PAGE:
The Nov. 8 column, "Partial Birth Abortion," by Janet Stevens puts her on the extreme fringe of the pro-abortion movement. Not surprisingly she distorted, misrepresented or just left out facts in order to justify her support of this horrific practice.

The media are some of the worst at parroting myths and fabrications about abortion.

Polls show that most doctors and nurses support the ban on partial-birth abortions. And the percentage goes up for those most familiar with the procedure, obstetricians and gynecologists. Recently, the head of an organization of abortion providers acknowledged that partial-birth abortions are more common than previously reported, numbering in the thousands, and that most are elective, and not done because of any acute health problem or to save the life of the mother.

Recent testimony and new information from doctors, nurses, and anesthesiologists — scientists — have persuaded Congress that this procedure is unnecessary, except in extremely rare cases to preserve the mother's life. And the recently passed legislation reflects that.

Ironically, Ms. Stevens trivializes the political process. Politics, in the form of five or six robed non-scientists, is the only reason abortion on demand and partial-birth abortions remain legal. Now that the pendulum may be swinging, politics needs to be left out.

Oregonians are smart enough not to confuse this issue with fish or trees, and see that there is no good news in partial-birth abortion. The only good news will be when an unborn child is safe in the warmth of her mother's womb, protected from disease, poor nutrition, alcohol, drugs, abusive boyfriends and fathers, some doctors and political movements.

Stephen J. Boe

La Grande

Weather unforgiving for pilots

To the Editor:

This letter is directed to all citizens and elected officials wherever you may be.

Are you aware that the Baker-Union Educational Services District has leased a single-engine, limited-performance, fabric-covered aircraft?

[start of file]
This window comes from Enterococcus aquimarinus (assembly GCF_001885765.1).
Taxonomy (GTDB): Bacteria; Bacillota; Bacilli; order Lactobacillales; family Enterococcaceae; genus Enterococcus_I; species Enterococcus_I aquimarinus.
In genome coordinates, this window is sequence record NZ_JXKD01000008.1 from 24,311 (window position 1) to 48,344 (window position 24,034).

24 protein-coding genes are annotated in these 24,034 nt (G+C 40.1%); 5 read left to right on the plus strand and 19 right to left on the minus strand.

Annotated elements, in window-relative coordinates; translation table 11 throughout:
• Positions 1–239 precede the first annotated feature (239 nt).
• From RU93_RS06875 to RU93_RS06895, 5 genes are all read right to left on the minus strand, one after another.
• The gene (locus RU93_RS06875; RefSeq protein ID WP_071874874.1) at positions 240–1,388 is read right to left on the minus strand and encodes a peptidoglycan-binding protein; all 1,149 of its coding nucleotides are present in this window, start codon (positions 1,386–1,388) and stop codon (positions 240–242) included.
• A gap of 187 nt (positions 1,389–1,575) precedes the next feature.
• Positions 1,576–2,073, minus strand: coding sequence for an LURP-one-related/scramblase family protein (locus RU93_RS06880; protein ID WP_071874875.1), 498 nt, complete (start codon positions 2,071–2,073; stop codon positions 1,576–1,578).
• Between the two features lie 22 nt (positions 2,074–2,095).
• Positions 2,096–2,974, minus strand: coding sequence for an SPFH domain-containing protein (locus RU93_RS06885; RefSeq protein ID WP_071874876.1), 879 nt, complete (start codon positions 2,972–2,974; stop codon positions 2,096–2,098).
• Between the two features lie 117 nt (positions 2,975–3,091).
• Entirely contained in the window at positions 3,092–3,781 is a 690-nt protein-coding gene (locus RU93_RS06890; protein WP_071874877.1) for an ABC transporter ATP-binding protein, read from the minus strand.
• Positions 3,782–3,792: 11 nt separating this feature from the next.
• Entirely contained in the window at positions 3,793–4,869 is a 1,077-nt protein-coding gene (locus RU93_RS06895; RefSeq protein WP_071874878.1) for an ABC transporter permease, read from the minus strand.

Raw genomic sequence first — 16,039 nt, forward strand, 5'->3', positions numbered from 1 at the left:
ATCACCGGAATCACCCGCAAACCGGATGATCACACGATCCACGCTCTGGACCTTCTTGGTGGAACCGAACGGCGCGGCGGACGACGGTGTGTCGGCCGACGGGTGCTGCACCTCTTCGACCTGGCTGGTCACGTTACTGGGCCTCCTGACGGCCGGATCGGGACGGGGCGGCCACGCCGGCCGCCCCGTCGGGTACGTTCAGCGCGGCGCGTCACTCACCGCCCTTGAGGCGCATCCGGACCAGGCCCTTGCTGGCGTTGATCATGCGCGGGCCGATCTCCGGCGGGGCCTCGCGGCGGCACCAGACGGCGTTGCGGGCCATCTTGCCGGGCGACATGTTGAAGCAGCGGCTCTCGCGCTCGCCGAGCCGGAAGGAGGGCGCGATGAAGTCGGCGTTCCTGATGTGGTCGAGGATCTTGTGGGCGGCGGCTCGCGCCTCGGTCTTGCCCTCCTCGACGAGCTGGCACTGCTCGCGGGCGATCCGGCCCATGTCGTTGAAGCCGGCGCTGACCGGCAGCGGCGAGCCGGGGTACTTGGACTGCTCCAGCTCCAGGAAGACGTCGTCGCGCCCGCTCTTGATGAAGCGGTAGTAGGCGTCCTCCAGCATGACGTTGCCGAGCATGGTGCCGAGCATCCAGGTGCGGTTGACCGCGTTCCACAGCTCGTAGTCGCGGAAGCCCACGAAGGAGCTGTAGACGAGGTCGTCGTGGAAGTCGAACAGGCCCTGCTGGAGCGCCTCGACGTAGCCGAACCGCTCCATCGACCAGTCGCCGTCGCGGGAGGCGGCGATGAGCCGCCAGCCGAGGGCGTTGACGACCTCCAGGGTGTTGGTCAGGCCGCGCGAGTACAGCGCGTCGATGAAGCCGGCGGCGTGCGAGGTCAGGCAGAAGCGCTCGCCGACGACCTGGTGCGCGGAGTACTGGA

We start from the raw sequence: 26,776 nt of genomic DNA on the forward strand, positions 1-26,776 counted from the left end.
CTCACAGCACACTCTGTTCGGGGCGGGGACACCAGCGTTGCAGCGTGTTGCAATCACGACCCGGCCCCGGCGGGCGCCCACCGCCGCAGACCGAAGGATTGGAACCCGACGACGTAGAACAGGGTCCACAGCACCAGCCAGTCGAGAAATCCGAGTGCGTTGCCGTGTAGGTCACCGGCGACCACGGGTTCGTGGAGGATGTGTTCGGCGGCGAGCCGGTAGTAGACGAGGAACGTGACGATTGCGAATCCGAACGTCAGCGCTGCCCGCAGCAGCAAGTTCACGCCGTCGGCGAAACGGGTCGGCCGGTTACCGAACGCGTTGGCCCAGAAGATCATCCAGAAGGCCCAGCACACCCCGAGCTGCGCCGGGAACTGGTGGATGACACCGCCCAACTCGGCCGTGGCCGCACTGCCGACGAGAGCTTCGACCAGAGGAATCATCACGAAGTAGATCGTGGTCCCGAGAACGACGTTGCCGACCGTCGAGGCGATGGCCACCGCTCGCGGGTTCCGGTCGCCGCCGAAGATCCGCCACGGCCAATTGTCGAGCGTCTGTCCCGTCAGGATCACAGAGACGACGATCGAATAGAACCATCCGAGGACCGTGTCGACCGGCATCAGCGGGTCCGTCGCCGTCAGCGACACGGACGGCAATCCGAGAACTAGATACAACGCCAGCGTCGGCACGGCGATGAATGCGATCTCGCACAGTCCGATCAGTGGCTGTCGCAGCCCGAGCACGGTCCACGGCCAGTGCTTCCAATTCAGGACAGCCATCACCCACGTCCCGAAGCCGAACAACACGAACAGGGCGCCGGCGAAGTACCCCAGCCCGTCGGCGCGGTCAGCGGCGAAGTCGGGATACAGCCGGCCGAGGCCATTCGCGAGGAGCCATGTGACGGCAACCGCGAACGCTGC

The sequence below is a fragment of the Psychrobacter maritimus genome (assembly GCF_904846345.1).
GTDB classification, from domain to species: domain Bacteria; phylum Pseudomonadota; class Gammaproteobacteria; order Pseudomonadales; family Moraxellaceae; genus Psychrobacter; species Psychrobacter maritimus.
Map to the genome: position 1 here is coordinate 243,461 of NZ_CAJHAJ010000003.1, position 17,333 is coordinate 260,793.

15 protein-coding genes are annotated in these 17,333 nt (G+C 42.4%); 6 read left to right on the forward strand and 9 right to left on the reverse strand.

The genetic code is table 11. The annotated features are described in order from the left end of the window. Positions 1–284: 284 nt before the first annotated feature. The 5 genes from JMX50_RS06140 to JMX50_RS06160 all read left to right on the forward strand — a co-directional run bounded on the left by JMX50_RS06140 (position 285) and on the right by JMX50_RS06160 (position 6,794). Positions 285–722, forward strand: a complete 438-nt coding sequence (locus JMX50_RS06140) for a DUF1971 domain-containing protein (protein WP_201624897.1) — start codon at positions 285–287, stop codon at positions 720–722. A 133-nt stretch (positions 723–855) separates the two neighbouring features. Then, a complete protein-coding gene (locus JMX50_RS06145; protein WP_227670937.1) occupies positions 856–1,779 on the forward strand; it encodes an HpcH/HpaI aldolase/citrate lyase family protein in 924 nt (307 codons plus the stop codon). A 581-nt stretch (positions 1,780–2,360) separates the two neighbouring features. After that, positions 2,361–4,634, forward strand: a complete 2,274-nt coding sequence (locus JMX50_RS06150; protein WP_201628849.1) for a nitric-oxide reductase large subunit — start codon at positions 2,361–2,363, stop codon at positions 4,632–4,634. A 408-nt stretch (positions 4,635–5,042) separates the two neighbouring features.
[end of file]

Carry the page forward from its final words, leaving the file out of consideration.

Are you aware that the annual expenses to lease and maintain this aircraft will far exceed $20,000 a year?

Are you aware that this aircraft is intended to be used to fly to all corners of the state on official business? Are you aware it is to be flown by two employees of the ESD who are very low-time, inexperienced, private pilots?

It has been proven through the years that using a limited-performance aircraft on official business with non-professional pilots is a very bad idea. The weather in Oregon is very unforgiving.

I urge someone with authority to act upon this poorly conceived plan.

John C. Burgess

Baker City

Terry's land right for track

To the Editor:

In response to the Nov. 3 letter, "Rural should stay rural," by Cheryl Lawhead-Yoder, I live almost directly across the road from where the dirt track will be built. I am one of the three closest neighbors.

Lawhead-Yoder said the noise from the track will travel a long way. I don't think it will be near as bad a log truck Jake-braking down the hill past my place, which doesn't bother me at all.

Lawhead-Yoder wrote about the pollution that the gasoline engines would omit. There are only six dirt track races and one drag race a year.In my opinion I don't think they will create anywhere near as much pollution as she does driving to La Grande to work all year long. If she is really sincere about stopping pollution, she should ride a bike or a horse to work.

As for the wildlife, at one of the races in Elgin a deer ran across the racetrack during a race, so they can't be too afraid of the noise or the people. As far as the beer cans and trash she says will be thrown out of the windows of cars, I don't think she should judge all race fans that way.

I have lived in this area for 35 years and resent people trying to tell us what to do who move into here from some asphalt jungle where the cars are bumper-to- bumper and the houses are stacked one upon another.

I implore the Union County Planning Commission to approve Rod Terry's land for the racetrack. We really need one in this area and what better place than Mr. Terry's land.

Ralph Simonson

72382 Palmer Junction Road


Methodists agree with God's laws

To the Editor: